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Hi, I'm just in the process of setting up my new RL85 and I'm having issues with the boot menu disappearing and it not accepting f12 or del at boot. I upgraded Win8 to Win10 on the inbuilt hdd and also upgraded the bios to A03 and i loaded the defaults on next boot. However I wanted a clean install of Win10 on an SSD I'd added into the spare bay. My first attempt at this resulted in the original Windows Boot Manager being used on the original drive which I didn't want. So I managed to remove all the partitions from the default drive (I have a clonezilla image of this if I need to recover it) and perform a clean install of win10 on the SSD. I did notice I had some issues getting into the boot menu for the USB Windows install and running clonezilla to the point that it only allowed me to do it at one point when the boot process crashed.
Anyway today when I wanted to take another clonezilla image I could not get it to provide the f12 boot device options. So I reflashed bios A03 and managed to get into the bios and force it to show the options once again and also noticed the acer boot graphics were reinstated. This worked for a few boots until I ran a chkdsk on Windows and following that the boot menu options have disappeared again and it will not accept f12 or dela to select boot devices or get into the bios.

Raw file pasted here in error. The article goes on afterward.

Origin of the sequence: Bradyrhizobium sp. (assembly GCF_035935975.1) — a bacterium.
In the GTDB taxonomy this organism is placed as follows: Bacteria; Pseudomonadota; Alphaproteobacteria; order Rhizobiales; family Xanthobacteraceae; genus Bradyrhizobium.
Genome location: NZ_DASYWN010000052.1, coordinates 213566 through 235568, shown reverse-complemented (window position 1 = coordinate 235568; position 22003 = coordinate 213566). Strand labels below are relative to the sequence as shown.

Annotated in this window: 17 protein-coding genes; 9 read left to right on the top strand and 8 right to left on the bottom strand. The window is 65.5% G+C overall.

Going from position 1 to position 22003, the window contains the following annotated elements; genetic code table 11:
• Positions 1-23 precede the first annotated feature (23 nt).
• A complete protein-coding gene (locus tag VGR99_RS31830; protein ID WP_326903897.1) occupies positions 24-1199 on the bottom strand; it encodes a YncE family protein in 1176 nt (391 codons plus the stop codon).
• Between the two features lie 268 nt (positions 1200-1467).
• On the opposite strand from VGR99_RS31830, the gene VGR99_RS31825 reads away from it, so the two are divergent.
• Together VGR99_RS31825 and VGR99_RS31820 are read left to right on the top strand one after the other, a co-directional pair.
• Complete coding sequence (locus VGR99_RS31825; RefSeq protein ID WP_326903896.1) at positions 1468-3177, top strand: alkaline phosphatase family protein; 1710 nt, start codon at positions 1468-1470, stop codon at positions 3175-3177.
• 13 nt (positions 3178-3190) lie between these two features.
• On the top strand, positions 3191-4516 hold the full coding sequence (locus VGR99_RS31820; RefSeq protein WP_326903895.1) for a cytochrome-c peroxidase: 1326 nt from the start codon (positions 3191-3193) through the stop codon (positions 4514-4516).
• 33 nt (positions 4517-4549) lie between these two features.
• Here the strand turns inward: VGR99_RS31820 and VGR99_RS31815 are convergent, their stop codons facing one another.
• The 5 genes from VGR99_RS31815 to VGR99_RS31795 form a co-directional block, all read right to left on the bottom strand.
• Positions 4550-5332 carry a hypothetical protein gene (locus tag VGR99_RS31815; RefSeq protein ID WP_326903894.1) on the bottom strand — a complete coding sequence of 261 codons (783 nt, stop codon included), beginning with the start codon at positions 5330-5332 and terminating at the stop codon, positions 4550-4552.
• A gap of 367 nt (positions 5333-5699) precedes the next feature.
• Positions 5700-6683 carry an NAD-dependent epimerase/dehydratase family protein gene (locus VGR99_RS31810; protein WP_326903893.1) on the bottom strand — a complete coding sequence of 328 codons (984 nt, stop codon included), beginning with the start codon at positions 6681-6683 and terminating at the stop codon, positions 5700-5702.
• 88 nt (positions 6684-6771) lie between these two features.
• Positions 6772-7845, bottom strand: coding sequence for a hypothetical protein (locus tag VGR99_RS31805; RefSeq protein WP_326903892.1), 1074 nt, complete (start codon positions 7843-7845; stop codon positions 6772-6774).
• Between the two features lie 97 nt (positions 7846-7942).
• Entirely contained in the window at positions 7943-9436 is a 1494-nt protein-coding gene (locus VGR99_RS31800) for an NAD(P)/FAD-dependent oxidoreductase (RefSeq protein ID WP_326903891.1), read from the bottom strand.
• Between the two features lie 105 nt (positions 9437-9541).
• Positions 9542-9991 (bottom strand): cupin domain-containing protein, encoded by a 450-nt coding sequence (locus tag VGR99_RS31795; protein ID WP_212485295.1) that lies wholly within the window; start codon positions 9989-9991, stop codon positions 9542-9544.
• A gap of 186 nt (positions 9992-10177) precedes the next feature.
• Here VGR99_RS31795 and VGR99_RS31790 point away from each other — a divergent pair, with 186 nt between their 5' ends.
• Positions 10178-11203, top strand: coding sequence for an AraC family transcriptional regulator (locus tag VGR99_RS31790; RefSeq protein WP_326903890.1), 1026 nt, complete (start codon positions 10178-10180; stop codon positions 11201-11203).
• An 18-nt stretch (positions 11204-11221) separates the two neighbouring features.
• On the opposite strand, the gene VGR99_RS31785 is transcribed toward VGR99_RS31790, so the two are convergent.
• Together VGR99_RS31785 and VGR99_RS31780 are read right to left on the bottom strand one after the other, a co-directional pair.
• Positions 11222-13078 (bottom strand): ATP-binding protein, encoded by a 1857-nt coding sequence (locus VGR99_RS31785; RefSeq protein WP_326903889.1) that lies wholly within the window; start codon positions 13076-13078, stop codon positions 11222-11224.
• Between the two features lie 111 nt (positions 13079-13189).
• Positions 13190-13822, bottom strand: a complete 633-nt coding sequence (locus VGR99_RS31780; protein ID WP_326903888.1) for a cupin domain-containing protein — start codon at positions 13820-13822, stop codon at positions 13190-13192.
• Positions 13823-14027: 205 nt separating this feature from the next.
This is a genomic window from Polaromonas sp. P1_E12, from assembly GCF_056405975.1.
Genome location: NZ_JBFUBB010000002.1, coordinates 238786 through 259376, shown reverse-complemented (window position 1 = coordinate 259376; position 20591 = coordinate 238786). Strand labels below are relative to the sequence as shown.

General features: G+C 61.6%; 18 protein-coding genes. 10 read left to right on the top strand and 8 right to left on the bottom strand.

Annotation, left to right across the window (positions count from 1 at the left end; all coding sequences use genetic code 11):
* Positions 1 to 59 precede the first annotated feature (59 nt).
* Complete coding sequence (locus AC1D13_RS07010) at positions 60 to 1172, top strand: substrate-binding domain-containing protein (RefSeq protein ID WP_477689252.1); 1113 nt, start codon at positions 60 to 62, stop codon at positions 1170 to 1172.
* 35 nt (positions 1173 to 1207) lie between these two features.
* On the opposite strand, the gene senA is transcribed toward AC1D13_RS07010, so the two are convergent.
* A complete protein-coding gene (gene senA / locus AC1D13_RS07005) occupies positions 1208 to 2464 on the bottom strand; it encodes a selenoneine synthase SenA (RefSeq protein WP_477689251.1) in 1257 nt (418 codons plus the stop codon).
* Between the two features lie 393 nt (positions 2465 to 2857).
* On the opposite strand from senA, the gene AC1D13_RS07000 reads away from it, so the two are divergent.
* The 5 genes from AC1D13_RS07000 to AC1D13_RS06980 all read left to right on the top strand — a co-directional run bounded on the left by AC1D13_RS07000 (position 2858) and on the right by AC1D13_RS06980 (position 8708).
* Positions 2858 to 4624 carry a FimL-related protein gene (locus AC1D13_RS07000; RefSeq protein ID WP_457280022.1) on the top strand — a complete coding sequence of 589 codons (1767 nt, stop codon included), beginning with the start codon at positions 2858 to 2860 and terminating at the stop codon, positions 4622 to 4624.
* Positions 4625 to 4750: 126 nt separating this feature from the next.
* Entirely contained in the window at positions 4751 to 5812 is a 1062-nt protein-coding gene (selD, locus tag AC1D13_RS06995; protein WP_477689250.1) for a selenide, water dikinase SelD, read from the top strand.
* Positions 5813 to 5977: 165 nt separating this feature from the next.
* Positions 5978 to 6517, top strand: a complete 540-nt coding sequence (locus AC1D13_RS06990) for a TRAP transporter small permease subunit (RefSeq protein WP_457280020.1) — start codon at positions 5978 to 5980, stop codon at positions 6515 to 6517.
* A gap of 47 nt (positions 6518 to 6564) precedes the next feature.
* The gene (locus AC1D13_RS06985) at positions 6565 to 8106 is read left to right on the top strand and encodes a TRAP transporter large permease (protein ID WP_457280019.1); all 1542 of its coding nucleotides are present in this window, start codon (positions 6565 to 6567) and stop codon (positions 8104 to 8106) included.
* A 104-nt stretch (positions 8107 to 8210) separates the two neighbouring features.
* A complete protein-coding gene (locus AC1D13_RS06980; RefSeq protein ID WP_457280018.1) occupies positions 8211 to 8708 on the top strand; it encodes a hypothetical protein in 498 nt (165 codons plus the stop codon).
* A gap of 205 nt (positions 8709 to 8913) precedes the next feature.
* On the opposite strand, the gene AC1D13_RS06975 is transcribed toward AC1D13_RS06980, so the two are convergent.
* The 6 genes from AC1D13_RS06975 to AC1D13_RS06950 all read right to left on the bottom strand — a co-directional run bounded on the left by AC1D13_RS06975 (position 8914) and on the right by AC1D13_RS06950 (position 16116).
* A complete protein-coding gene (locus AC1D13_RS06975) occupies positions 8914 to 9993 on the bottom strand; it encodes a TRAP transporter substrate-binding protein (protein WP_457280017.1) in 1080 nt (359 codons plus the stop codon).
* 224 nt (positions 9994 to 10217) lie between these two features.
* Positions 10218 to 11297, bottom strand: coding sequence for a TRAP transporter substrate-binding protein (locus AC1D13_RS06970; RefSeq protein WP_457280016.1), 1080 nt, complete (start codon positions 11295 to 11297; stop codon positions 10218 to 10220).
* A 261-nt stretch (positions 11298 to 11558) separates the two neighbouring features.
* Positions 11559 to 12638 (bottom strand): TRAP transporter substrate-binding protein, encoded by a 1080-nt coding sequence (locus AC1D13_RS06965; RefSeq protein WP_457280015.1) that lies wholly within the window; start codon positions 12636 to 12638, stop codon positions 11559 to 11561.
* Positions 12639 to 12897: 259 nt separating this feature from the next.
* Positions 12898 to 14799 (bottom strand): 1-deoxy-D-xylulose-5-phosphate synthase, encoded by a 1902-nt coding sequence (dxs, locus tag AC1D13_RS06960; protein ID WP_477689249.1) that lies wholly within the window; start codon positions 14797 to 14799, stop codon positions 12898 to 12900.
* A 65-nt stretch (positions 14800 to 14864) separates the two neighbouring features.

So any suggestions as not being able to get into the bios or boot from other devices is a major issue. Is this a bug with the A03 bios?
FAQ & Answers
I've found what the issue was and its my lack of experience/understanding of how the uefi bios works. If using an OS that does not provide a uefi aware boot manager/OS then bios boot menu will appear and function as expected. If using an OS that is aware like Win8/10 then the boot menu disappears and the f12/del keys won't work. To access the bios setting and select a boot device you first have to boot into Win10 (in my case) and then press the shift key whilst selecting restart and the options will be there or you may have to drill down a few advanced menus. I'm not sure if there are any other key presses you can make on boot to be presented with the same options or not. Also if you remove the disk with the uefi aware OS then the standard boot menu will reappear and function as expected.
I guess there are benefits to better bios integration and management with the OS although without any information on this being displayed to the user it relies on google a bit too much.